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How cross-species comparative methods benefit conservation biology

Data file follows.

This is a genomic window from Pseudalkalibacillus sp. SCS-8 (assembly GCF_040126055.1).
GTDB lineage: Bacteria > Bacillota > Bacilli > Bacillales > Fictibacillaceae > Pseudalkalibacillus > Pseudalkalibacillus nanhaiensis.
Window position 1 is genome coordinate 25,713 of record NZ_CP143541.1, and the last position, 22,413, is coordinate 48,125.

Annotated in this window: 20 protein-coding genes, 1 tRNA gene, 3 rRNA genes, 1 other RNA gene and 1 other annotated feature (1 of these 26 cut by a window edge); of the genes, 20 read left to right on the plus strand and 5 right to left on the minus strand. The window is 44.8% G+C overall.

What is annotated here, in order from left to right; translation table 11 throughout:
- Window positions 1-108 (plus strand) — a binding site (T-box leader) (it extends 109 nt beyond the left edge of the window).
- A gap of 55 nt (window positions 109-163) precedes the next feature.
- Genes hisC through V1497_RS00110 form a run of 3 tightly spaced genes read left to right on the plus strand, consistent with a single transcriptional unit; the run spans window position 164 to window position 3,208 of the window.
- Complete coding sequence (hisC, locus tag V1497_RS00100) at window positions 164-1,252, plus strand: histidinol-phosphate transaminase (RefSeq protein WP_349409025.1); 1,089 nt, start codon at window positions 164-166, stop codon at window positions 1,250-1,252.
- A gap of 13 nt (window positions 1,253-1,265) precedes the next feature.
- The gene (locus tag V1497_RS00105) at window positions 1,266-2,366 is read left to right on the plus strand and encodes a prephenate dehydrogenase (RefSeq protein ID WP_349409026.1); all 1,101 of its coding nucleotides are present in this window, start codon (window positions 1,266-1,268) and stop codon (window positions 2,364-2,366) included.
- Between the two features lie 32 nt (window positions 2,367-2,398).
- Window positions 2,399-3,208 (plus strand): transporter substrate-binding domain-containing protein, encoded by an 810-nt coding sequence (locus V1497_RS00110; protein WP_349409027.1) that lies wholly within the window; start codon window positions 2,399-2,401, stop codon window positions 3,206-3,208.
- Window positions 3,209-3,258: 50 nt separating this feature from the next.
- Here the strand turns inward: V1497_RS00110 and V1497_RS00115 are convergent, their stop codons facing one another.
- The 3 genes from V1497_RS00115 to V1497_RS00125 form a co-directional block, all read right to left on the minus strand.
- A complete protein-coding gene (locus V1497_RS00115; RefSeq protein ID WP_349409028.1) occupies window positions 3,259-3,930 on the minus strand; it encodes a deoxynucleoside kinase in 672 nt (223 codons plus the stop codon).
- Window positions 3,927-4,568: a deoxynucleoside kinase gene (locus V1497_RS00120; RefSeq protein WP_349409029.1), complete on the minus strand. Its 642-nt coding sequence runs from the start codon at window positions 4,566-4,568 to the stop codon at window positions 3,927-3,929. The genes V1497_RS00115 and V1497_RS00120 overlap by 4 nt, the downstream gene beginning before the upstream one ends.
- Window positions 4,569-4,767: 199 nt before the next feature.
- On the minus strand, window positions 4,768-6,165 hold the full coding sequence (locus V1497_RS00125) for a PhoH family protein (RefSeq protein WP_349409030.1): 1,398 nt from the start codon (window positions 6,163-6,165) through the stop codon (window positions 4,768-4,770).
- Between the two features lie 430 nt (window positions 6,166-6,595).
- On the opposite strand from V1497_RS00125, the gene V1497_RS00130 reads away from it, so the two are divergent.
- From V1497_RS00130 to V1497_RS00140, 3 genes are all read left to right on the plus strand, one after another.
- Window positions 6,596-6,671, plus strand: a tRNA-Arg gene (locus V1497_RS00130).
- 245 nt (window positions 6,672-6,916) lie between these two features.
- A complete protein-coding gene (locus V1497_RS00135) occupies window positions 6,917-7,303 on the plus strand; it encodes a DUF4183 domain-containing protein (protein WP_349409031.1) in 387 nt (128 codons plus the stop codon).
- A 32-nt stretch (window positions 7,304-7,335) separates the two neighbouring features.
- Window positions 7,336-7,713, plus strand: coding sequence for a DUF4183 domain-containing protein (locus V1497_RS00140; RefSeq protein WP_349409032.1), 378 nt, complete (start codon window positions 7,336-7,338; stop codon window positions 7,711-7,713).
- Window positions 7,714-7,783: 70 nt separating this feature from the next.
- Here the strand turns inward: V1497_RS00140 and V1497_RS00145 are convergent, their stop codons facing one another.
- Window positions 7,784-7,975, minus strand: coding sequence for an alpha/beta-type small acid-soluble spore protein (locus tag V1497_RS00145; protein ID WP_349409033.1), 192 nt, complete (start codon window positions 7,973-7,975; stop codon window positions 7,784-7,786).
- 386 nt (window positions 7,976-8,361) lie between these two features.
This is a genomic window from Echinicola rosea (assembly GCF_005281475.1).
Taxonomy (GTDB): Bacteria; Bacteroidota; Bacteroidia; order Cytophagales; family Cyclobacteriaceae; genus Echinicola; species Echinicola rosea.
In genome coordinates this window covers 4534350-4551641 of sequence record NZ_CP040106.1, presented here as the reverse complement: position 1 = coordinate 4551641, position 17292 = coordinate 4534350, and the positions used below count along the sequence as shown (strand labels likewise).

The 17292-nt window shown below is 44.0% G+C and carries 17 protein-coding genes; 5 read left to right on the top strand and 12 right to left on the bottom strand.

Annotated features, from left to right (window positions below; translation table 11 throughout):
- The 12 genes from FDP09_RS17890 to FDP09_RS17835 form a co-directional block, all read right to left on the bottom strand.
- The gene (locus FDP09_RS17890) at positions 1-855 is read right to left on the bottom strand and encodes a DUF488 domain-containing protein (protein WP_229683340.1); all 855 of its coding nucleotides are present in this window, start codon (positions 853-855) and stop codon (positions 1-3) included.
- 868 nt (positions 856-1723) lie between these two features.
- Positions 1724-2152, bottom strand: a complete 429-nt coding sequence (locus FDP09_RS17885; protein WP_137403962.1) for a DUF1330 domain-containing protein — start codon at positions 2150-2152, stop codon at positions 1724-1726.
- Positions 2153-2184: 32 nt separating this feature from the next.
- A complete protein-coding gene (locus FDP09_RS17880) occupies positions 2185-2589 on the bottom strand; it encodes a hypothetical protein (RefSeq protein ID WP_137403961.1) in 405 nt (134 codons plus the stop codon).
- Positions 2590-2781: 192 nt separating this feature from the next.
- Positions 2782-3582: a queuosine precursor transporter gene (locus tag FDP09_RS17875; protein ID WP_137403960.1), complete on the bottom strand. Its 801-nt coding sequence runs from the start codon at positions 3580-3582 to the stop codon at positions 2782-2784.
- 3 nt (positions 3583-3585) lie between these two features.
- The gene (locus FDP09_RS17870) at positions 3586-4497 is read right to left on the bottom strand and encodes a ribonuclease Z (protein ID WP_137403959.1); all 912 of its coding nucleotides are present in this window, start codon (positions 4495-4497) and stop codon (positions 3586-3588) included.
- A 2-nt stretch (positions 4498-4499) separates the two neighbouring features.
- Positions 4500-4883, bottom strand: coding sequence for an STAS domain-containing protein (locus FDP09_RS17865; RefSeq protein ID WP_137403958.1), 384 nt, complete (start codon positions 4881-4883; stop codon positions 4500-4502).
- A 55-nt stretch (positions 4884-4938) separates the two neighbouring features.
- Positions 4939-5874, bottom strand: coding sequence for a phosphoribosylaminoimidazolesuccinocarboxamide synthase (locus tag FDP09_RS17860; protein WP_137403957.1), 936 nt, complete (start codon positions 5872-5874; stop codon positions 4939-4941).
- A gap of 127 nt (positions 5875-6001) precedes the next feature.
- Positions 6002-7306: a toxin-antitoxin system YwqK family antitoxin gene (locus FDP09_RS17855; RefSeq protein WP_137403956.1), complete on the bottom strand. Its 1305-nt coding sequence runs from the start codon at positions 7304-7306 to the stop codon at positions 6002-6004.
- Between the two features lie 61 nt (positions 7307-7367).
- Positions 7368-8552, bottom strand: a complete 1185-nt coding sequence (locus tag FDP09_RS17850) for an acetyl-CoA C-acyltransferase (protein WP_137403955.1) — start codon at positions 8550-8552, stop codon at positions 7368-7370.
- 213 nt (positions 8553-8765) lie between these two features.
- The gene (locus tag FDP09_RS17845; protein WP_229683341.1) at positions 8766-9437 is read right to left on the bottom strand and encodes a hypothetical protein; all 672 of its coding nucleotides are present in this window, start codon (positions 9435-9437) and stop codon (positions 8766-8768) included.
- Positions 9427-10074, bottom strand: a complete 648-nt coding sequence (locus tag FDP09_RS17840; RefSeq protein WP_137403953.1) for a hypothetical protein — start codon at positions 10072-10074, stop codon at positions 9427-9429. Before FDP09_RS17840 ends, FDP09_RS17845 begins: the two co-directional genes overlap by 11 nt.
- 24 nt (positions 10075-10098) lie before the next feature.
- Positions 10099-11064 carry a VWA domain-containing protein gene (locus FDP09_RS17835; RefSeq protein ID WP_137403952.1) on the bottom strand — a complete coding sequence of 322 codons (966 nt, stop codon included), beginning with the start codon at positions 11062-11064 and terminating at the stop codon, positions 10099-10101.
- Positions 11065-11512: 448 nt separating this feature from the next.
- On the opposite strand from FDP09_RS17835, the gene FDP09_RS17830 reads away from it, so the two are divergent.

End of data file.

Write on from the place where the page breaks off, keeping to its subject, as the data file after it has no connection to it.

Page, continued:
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The phylogenetic comparative method is a way of finding correlates of a particular trait across many species. It has revolutionised evolutionary biology in the past decade, but can it also help solve key problems in conservation, such as prioritising endangered species research, predicting invasions and understanding species responses to climate change? We suggest that this method is helping us to understand broad-scale mechanisms in conservation, but that its ability to predict susceptibility of individual species to threats is limited. For example, it can tell us that Australian marsupials in areas of more intense pastoralism have suffered more population and species extinctions, but it won't reveal exactly what made a particular species disappear.

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